With a cutoff of five, I would be choosing a random option for about one in every 20 decisions I made with my algorithm. I picked five as the cutoff because it seemed like a reasonable frequency for occasional randomness. For go-getters, there are further optimization processes for deciding what cutoff to use, or even changing the cutoff value as learning continues. Your best bet is often to try some values and see which is the most effective. Reinforcement learning algorithms sometimes take random actions because they rely on past experience. Always selecting the predicted best option could mean missing out on a better choice that’s never been tried before.
I doubted that this algorithm would truly improve my life. But the optimization framework, backed up by mathematical proofs, peer-reviewed papers, and billions in Silicon Valley revenues, made so much sense to me. How, exactly, would it fall apart in practice?
The first decision? Whether to get up at 8:30 like I’d planned. I turned my alarm off, opened the RNG, and held my breath as it spun and spit out … a 9!
Now the big question: In the past, has sleeping in or getting up on time produced more preferable results for me? My intuition screamed that I should skip any reasoning and just sleep in, but for the sake of fairness, I tried to ignore it and tally up my hazy memories of morning snoozes. The joy of staying in bed was greater than that of an unhurried weekend morning, I decided, as long as I didn’t miss anything important.
I had a group project meeting in the morning and some machine learning reading to finish before it started (“Bayesian Deep Learning via Subnetwork Inference,” anyone?), so I couldn’t sleep for long. The RNG instructed me to decide based on previous experience whether to skip the meeting; I opted to attend. To decide whether to do my reading, I rolled again and got a 5, meaning I would choose randomly between doing the reading and skipping it.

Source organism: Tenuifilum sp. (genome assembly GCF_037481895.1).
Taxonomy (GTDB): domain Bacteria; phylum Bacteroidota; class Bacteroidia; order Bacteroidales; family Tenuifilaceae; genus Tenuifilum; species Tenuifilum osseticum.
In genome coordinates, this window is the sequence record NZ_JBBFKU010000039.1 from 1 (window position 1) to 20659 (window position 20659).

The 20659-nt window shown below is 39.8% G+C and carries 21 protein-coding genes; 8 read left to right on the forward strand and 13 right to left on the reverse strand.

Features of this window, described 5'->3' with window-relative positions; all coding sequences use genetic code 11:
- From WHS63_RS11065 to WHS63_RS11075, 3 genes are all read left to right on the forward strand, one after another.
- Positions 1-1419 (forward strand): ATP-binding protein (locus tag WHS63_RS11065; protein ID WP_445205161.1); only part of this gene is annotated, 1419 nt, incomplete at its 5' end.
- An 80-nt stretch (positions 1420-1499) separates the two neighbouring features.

It was such a small decision, but I was surprisingly nervous as I prepared to roll another random number on my phone. If I got a 50 or lower, I would skip the reading to honor the “exploration” component of the decision-making algorithm, but I didn’t really want to. Apparently, shirking your reading is only fun when you do it on purpose.
I pressed the GENERATE button.
65. I would read after all.
I wrote out a list of options for how to spend the swath of free time I now faced. I could walk to a distant café I’d been wanting to try, call home, start some schoolwork, look at PhD programs to apply to, go down an irrelevant internet rabbit hole, or take a nap. A high number came out of the RNG—I would need to make a data-driven decision about what to do.
This was the day’s first decision more complicated than yes or no, and the moment I began puzzling over how “preferable” each option was, it became clear that I had no way to make an accurate estimation. When an AI agent following an algorithm like mine makes decisions, computer scientists have already told it what qualifies as “preferable.” They translate what the agent experiences into a reward score, which the AI then tries to maximize, like “time survived in a video game” or “money earned on the stock market.” Reward functions can be tricky to define, though. An intelligent cleaning robot is a classic example. If you instruct the robot to simply maximize pieces of trash thrown away, it could learn to knock over the trash can and put the same trash away again to increase its score.
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